T-SQL 101: #10 What are Schemas in SQL Server?

In the last post, when talking about querying a table, I mentioned that you should always include the name of the schema when you refer to a table. This is called using two-part names. But what are schemas in the first place?

In different database engines (e.g. Oracle, PostgreSQL, etc.), schemas are implemented and work differently i.e. there isn't a consistent story across the industry. In SQL Server though, the closest analogy that most people would be familiar with, is a folder where you group things that are related in some way.

Schemas provide a way to group together tables, views, stored procedures, views, and more. Often this is done to simplify security, because security can be applied at the schema level, but in the more general case, it's just a way to group related items together.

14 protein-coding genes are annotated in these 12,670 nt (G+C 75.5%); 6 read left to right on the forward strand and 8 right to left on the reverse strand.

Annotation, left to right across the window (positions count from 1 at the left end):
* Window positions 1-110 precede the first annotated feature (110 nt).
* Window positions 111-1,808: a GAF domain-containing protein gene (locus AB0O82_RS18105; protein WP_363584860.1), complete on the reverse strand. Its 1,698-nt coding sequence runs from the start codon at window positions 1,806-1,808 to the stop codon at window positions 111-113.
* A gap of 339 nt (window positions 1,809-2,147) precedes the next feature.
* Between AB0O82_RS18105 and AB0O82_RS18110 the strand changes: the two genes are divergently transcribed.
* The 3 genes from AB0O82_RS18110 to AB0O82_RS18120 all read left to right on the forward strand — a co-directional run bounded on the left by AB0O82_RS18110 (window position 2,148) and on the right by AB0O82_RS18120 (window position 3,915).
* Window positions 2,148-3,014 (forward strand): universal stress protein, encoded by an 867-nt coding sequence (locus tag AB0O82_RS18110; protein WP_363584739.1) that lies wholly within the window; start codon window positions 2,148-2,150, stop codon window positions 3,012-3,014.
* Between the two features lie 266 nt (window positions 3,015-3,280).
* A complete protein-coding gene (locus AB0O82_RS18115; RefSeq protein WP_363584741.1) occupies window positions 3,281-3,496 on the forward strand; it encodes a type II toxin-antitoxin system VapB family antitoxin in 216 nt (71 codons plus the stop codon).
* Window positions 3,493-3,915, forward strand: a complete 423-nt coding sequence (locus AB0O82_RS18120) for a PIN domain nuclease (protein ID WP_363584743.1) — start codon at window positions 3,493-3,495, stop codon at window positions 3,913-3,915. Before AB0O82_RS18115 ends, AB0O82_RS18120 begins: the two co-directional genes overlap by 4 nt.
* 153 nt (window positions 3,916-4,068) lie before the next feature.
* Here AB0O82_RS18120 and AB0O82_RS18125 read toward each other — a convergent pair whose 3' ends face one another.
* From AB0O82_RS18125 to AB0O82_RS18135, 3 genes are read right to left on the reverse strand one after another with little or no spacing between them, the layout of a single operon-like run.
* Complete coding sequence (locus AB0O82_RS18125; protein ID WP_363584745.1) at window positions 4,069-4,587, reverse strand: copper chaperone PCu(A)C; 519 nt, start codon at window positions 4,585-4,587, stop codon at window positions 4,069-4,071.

For me, a sure sign that you should be using separate schemas is if you name your tables with a prefix. See the list of tables here:

Notice how a bunch of tables have the same Dim and Fact prefixes. The designer has used a prefix to try to group together the tables for some reason. In this case, it's to separate dimensions and facts.

Rather than doing this, it's better to use a schema to group the objects, and to have the object named after what it holds. Unfortunately, many BI practitioners still do this, based on ideas that came before we had separate schemas in SQL Server 2005.

So instead of dbo.DimCustomer, I'd rather see Dimension.Customer and instead of dbo.DimAccount, I'd rather see Dimension.Account. Similarly, instead of dbo.FactInternetSales, I'd rather see Fact.InternetSales, and so on.

Regardless, as I mentioned last time, you should always use two-part names when referring to objects in SQL Server.

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